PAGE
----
MODULE 4 - Conformity & Obedience
Assigned Reading: Chapter 6 from Myers & Twenge
Click on the following Links to access the study materials for Module 4. I suggest you look at them in order and then go back as needed.  Be sure that you are in "Slide Show" mode when viewing the PPT slides - otherwise you will not be able to hear the narration.
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A brief video introduction to conformity & obedience from your professor
(Please forgive the reference in the video to "Summer 2020" - I am reusing an older video!)
POWERPOINT SLIDES FOR MODULE 4
The Study of Conformity (PPT)
(Click HERE for the video version)
Milgram's Obedience Studies (PPT)
(Click HERE for the video version)
VIDEO CLIPS FOR MODULE 4

—Hilarious Conformity Demonstration

(From the very old "Candid Camera" TV show)

Another Fun Conformity Demonstration

The Asch Conformity Studies

—Milgram's Obedience Experiments

(This is the long version)

Milgram's Obedience Studies

(This is the short version)

The written assignment for Module 4 is based on subject matter that was relevant to Module 2. However, I am having you do it here because there is a less heavy reading load in this module. 
Download THE INSTRUCTIONS for completing the journal article assignment on "Electronic Person Perception"
Download the assigned reading on "Electronic Person Perception"
(Based on a study done at Knox College!)
MODULE 5 - Group Influence
Assigned Reading: Chapter 8 in Myers & Twenge
Click on the following Links to access the study materials for Module 5. I suggest you look at them in order and then go back as needed.  Be sure that you are in "Slide Show" mode when viewing the PPT slides - otherwise you will not be able to hear the narration.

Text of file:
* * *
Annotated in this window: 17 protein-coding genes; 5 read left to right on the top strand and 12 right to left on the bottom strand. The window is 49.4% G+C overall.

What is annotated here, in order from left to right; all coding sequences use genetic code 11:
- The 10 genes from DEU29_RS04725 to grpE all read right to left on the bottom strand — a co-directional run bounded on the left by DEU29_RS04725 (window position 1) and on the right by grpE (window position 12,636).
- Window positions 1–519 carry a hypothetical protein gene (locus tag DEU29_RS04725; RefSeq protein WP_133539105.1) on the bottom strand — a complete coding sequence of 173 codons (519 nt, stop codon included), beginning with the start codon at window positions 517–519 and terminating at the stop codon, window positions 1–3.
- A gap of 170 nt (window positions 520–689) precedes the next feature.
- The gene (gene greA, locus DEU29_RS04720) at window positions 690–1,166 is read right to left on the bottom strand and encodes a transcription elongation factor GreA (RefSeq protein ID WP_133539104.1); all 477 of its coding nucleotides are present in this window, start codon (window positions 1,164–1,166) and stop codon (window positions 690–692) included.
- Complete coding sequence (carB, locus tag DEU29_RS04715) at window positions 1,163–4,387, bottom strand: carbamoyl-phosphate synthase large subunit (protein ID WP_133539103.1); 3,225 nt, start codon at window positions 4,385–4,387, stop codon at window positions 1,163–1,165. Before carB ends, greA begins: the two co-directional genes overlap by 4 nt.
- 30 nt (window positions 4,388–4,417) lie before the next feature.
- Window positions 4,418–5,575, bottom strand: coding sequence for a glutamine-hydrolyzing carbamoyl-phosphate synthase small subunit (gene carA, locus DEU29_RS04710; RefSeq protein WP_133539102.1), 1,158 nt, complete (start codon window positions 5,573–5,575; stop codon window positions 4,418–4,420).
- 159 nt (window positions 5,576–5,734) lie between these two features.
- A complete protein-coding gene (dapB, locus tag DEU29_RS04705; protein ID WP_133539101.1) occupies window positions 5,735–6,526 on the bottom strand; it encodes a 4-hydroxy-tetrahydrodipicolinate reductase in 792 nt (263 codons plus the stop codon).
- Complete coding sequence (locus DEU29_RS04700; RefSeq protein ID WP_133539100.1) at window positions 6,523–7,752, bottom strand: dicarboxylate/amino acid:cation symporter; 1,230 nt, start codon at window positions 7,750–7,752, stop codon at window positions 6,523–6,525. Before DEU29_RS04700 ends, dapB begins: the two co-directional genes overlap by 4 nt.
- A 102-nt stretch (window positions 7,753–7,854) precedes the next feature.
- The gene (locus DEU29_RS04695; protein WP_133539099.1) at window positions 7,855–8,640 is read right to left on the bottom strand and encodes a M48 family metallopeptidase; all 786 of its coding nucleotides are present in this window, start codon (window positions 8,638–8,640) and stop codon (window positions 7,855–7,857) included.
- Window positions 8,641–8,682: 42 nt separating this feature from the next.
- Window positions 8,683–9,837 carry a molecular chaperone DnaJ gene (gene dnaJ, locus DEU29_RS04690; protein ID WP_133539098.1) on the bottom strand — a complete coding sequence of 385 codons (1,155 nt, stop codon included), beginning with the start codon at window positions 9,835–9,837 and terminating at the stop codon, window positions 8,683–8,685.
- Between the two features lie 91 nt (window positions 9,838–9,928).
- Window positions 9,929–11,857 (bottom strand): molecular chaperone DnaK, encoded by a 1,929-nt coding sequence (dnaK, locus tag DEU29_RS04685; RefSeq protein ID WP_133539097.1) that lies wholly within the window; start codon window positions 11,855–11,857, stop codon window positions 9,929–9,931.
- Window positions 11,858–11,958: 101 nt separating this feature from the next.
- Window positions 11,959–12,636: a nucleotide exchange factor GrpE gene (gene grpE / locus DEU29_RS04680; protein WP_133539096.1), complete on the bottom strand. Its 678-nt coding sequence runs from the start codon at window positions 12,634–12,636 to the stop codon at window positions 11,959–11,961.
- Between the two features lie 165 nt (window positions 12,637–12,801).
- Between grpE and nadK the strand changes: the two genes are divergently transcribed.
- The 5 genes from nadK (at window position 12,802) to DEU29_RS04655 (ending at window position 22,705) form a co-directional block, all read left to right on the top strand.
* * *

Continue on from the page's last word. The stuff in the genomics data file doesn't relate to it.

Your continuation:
81030076_10100106538707997_8672678507052
POWERPOINT SLIDES FOR MODULE 5
The Nature of Groups (PPT)
(Click HERE for the video version)
Group Effects on the Individual (PPT)
(Click HERE for the video version)
Individual vs. Group Decision Making (PPT)
(Click HERE for the video version)
Leadership (PPT)
(Click HERE for the video version)
VIDEO CLIPS FOR MODULE 5
Groupthink (Space Shuttle Challenger Disaster)
Social Loafing
Deindividuation
Fiedler's Contingency Model of Leadership
Group Polarization
THERE IS NO WRITTEN ASSIGNMENT FOR MODULE 5
MODULE 6 - Prejudice
Assigned Reading: Chapter 9 from Myers & Twenge PLUS pp. 401-415 from Chapter 13 (If you have the 13th edition of the textbook). (If you have the 12th edition, read pp. 425-447; if you have the 11th edition read pp. 496-518; if you have the 10th edition, read pp. 499-522)
Click on the following Links to access the study materials for Module 6. I suggest you look at them in order and then go back as needed.  Be sure that you are in "Slide Show" mode when viewing the PPT slides - otherwise you will not be able to hear the narration.
81030076_10100106538707997_8672678507052
POWERPOINT SLIDES FOR MODULE 6
Stereotyping & Prejudice (PPT)
(The PPT for this topic is not uploaded, so Click HERE to view the video version)
Factors that Contribute to Prejudice (PPT)
(Click HERE for the video version)
VIDEO CLIPS FOR MODULE 6
A Class Divided
(a classic documentary on prejudice)
 
Skinheads from Maine
(a spoof of stereotyping & prejudice)
Gender Stereotyping from the TV Show "Friends"
A Fun Cartoon about Gender Roles
Dr. Claude Steele Discusses "Stereotype Threat"
Download THE INSTRUCTIONS for completing the journal article assignment on "The Minority Spotlight Effect"